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UA Chancellor on 60 Minutes: ‘Saban is the best financial investment this university’s ever made’


(Above: 60 Minutes profiles the Bama football program and head coach Nick Saban)

For the last eight months, University of Alabama head football coach Nick Saban gave CBS’ 60 Minutes full access to his entire program.

On Sunday evening, CBS aired the first half of a two-part series focusing on The Crimson Tide, starting with a visit to Crimson Tide practice

“Why are you so tough on people?” 60 Minutes correspondent Armen Keteyian asked Saban after watching him relentlessly demand perfection from his players.

“I don’t know if that’s fair, that I’m really tough on people,” the Tide coach replied calmly. “We create a standard for how we want to do things, and everybody’s got to buy into that standard… Mediocre people don’t like high achievers and high achievers don’t like mediocre people.”

The means through which Saban and his teams pursue perfection is a system known simply as “The Process.” Rather than worrying about winning, Saban encourages his guys to focus on doing their job at the highest level every single play — in practice, and ultimately during the games.

“The approach was to challenge the players to play every play in the game like it had a history and a life of its own,” Saban explained. “[We] tried to take the other team out of the game and make it all about us… It really is the simple way to do it. It’s the best way to do it.”

The play that epitomized “The Process,” according 60 Minutes, took place late in last year’s National Championship game.

The Crimson Tide were up big with just over 7 minutes to go against an outmatched Notre Dame squad. Alabama quarterback A.J. McCarron and center Barrett Jones called different plays at the line of scrimmage. Both insisted they were right. After arguing over the play, McCarron called a timeout in frustration and berated Jones, who responded by shoving McCarron in front of millions of people on live television.

Saban loved it.

“The game’s probably won… and they’re still trying to get it right,” he said, “which to me is the kind of pride in performance that you want in the players.”

The CBS crew dug into Saban’s past to try to gain a better understanding of what in Saban’s upbringing led to his seemingly maniacal pursuit of perfection.

Saban’s dad, Nick, Sr., is a local Pee Wee football coaching legend in their West Virginia coal mining town. Saban started working at his dad’s service station when he was only 11 years old.

“If we washed a car… and it was not done exactly, perfectly correctly, he would say ‘wash it again,'” Saban recalled. “A single streak and you had to do the whole care again.” He says now that his desire for perfection started at that service station.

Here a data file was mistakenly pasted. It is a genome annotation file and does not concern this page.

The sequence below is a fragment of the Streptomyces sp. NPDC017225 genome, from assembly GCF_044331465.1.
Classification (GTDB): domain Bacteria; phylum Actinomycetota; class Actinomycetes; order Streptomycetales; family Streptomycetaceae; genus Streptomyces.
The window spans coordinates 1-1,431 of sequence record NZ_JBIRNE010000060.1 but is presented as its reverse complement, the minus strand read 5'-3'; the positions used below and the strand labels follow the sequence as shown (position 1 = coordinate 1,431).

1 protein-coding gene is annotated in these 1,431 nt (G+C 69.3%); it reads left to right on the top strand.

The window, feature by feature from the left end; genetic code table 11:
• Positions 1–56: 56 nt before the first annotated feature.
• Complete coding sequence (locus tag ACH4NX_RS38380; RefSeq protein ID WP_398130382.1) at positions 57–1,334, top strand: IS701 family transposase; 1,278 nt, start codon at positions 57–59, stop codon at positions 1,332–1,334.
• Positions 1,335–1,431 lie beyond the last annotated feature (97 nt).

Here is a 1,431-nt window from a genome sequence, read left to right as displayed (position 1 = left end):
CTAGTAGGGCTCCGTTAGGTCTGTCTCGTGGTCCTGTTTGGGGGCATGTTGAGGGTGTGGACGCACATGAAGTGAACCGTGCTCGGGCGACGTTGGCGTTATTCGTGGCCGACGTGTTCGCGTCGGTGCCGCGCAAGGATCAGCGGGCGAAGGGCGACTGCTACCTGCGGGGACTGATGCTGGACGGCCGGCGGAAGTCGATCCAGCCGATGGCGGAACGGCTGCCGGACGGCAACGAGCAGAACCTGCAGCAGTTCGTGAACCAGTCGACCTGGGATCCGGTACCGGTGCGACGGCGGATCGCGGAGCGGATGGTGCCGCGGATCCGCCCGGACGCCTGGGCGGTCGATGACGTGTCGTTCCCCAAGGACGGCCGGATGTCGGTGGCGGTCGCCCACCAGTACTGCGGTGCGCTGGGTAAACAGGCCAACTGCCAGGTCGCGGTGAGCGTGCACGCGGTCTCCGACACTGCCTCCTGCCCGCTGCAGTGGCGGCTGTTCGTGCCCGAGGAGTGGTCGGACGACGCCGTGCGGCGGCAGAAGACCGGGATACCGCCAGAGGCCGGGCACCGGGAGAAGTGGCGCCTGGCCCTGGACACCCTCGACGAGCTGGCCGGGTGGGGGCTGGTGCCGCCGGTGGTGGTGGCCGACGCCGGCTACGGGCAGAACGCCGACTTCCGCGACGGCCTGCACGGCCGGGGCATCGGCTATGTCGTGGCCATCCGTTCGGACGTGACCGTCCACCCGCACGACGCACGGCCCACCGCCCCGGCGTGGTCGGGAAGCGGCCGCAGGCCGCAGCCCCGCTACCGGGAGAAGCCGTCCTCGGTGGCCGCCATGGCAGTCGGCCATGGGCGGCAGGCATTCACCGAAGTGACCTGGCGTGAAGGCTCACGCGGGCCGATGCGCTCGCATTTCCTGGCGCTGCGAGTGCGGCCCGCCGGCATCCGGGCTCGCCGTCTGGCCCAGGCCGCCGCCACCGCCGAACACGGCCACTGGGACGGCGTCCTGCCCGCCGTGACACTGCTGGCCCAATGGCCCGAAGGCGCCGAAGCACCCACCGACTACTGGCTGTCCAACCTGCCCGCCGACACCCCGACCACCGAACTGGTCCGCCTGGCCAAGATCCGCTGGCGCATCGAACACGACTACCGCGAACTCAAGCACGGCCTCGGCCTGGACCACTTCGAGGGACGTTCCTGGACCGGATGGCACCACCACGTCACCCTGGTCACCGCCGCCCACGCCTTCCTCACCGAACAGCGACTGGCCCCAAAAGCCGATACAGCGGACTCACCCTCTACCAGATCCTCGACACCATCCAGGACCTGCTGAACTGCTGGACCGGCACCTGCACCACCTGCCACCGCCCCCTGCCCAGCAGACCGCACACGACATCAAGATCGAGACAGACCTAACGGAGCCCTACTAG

Years later, after working as a graduate assistant for Kent State University’s football program, Saban decided that coaching was the profession for him. In what would be the last conversation he ever had with his father, Saban told him the news.

“I think [coaching football] is what I really want to do,” Saban recalled telling his dad. “That was the last conversation we had.”

Nick, Sr. passed away just days late at the age of 46.

After bouncing around from college to college, never staying longer than a few years, Saban won his first national championship at LSU. He then hightailed it to the NFL, taking a job as the Miami Dolphin’s head coach.

But after a couple of lackluster seasons, Alabama came calling.

Saban initially denied any interest in the job. At one press conference, an exasperated Saban explicitly said he would not be Bama’s next head coach.

He took the job shortly thereafter.

Asked by the 60 Minutes correspondent if he regrets those words now, Saban said, “Absolutely… It affected my integrity as a person by saying one thing and doing something else.”

The criticism he received over taking the Alabama job ended up being nothing more than a blip on the radar, though, especially now as the Tide pursues its third consecutive national championship. But there are still some who question whether any coach is worth what the University of Alabama pays Saban — over $5 million per year, more than any other college coach in the country.

University of Alabama system Chancellor Dr. Robert Witt, who approved Saban’s giant contract, says it has proven to be one of the smartest decisions he’s ever made.

“Nick Saban is the best financial investment this university’s ever made,” Witt said confidently.

When 60 Minutes ran the numbers, they found plenty of data to back up that claim. Saban has overseen a 112 percent increase in revenue for the athletic department, $4 million of which was returned to the university in the form of academic scholarships last year alone.

But Saban’s pursuit of perfection has not consumed him to the point that he’s blind to the world around him. Even a little bit of pop culture seems to have infiltrated “The Process.”

After a big win against Texas A&M earlier this year, Saban praised his team in the locker room with a familiar phrase from A&E’s hit reality show Duck Dynasty.

“I’m so happy, happy, happy,” Saban exclaimed. “…I’m so proud.”

The second part of the 60 Minutes profile is set to air Wednesday on Showtime.


Follow Cliff on Twitter @Cliff_SimsYH Nick Saban